Even though we face it constantly, change can be difficult to deal with. To make things even more difficult, we are often our own worst enemies when trying to make changes to our lives, especially, and paradoxically, when it comes to our own goals.
In GovLoop’s recent online training, “How to Set Achievable Goals,” Gideon Culman, president and founder of K Street Coaching, broke down the steps to a goal-setting process known as Immunity to Change, inspired by a book of the same title. Here’s a recap of the strategies involved in Immunity to Change, along with some extra wisdom provided by Culman.
Go for goals that matter to you
While it may seem a bit obvious, the first step in the process is to decide on a goal or commitment that you would like to pursue. For his walkthrough of the exercise, Culman used the example of a commitment to empowering one’s staff.
When asked during the training what he thinks is an appropriate number of goals to set, Culman said he thinks the answer differs from person to person. Rather than stressing about a number, Culman encouraged listeners to consider pursuing a number of goals that are both doable and challenging to them.
Most importantly, though, Culman emphasized that we should avoid setting goals that are unimportant to us if we actually want to make progress toward them. “If you’re pursuing goals that don’t really matter to you”, Culman said, “you’re just spinning your wheels”.
Reflect on where you get in your own way
For the next step, Culman said, “What we want to do is take a look at all the behavior we engage in, whether consciously or unconsciously, that undermines our goal.” For example, Culman said that even though we have a goal of empowering our staff, we might nag our team members too frequently. On the other hand, we could also avoid checking in with them when necessary.
Although it is possible to perform this analysis by ourselves, it can also be helpful to discuss our work habits with a coworker. Culman said that the biggest factor here is our relationship with those involved, how supportive they are, and how vulnerable we are willing to be. Having a confidant that can help you untangle some of these behaviors is extremely helpful, Culman said.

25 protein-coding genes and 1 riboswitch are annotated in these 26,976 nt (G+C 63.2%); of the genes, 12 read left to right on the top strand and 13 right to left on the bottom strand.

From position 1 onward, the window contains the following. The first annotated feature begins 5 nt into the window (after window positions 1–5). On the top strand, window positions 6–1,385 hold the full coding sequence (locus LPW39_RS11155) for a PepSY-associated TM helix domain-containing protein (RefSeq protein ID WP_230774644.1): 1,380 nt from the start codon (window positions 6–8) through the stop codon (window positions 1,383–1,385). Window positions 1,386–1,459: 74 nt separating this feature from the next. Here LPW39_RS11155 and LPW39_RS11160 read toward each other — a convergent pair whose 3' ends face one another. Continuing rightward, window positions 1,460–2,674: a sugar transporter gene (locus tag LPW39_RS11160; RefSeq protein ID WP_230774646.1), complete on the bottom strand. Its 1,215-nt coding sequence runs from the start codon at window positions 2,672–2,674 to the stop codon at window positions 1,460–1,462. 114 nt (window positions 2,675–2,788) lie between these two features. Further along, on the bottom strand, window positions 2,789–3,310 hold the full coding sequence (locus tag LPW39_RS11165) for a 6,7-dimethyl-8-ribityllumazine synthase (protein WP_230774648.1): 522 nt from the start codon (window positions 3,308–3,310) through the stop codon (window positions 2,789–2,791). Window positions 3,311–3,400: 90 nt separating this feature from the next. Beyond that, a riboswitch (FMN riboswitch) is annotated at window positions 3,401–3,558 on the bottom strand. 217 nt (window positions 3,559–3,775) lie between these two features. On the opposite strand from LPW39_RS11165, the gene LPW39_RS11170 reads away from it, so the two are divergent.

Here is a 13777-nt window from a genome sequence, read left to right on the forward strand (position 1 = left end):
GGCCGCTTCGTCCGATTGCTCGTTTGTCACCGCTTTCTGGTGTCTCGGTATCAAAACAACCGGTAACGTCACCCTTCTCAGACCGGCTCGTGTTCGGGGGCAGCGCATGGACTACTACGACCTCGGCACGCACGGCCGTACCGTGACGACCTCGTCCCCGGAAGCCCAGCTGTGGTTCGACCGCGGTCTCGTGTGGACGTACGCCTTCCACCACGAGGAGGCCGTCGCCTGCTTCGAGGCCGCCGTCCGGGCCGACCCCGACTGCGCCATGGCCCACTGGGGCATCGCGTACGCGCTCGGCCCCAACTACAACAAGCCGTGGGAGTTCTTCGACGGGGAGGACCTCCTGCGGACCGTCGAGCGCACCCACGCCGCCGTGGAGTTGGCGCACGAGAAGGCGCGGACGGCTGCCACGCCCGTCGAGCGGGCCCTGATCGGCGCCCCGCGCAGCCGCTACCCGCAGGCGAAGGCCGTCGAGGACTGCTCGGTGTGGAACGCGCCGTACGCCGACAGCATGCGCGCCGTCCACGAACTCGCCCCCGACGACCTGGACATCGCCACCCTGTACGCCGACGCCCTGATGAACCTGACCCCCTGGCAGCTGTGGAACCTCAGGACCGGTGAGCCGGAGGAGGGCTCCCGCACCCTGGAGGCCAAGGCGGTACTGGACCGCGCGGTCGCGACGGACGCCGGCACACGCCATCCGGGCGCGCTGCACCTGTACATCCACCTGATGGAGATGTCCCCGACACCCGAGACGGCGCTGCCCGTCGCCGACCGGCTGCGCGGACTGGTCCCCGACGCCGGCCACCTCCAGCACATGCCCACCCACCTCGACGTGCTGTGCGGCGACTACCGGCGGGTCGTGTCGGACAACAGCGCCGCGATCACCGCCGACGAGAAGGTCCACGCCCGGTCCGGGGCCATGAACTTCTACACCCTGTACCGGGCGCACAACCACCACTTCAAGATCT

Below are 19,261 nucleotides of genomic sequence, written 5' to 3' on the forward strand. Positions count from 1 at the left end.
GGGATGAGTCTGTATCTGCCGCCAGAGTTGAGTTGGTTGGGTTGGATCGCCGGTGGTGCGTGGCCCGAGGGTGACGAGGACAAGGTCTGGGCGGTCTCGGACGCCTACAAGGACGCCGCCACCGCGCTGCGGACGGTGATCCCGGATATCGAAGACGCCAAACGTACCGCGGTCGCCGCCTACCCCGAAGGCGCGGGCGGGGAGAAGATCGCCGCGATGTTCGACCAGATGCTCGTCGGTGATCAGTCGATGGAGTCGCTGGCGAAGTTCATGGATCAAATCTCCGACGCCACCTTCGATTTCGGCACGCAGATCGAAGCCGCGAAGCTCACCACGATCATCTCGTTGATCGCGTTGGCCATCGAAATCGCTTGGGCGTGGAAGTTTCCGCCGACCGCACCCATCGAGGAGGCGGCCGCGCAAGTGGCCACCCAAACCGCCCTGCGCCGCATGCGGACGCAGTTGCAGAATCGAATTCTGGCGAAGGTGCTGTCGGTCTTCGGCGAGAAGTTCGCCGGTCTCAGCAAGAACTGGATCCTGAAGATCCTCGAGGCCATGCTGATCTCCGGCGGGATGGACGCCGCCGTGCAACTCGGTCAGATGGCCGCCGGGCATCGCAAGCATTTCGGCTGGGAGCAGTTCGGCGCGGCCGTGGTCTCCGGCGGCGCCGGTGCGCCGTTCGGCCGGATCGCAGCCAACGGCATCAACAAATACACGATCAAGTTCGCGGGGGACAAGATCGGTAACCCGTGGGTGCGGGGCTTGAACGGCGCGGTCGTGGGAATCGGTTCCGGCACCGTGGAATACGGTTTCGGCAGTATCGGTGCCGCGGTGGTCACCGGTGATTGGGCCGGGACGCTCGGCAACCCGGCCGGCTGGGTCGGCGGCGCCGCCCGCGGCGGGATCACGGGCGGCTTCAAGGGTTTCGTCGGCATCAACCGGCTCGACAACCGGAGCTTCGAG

Recognize a competing commitment
While many exercises encourage us to reflect on our own negative behavior, Immunity to Change is special because it takes the process a step further and considers the reasoning behind our actions. For instance, underlying our nagging is a commitment to ensure that important work gets done. By beneath our habit of not checking in is the desire to give staff breathing room.
Culman said that the simplest way to accomplish this step is to ask ourselves, why would this behavior make sense? “We are walking, talking bundles of paradox and that’s what this exercise lays bare.” But “the assertion here is that you would not be doing these things unless they in some way made sense to you.”
Eliminate the big assumption
The final step in the process is to identify the big assumption that is responsible for the competing commitment.
For his example, Culman said that the big assumption behind the competing commitment of ensuring the work gets done is that if we don’t nag our team, we won’t make deadlines. For the competing commitment to give our staff breathing room, the assumption is that if we check in too frequently, our staff will resent us for being overbearing.
The best way to decrease the influence of these assumptions is to, “pull them out into the sunlight and see if they live,” he said. To do this, Culman recommends setting up small, safe-to-fail experiments to prove to ourselves that these assumptions are irrational. For instance, challenge yourself not to nag your team for one workday.
“What you want is just a little bit of evidence that [the assumption] is not necessarily true,” Culman said. Once you’ve proven this to yourself, you can begin to unlearn the bad habits that were preventing you from achieving your goal.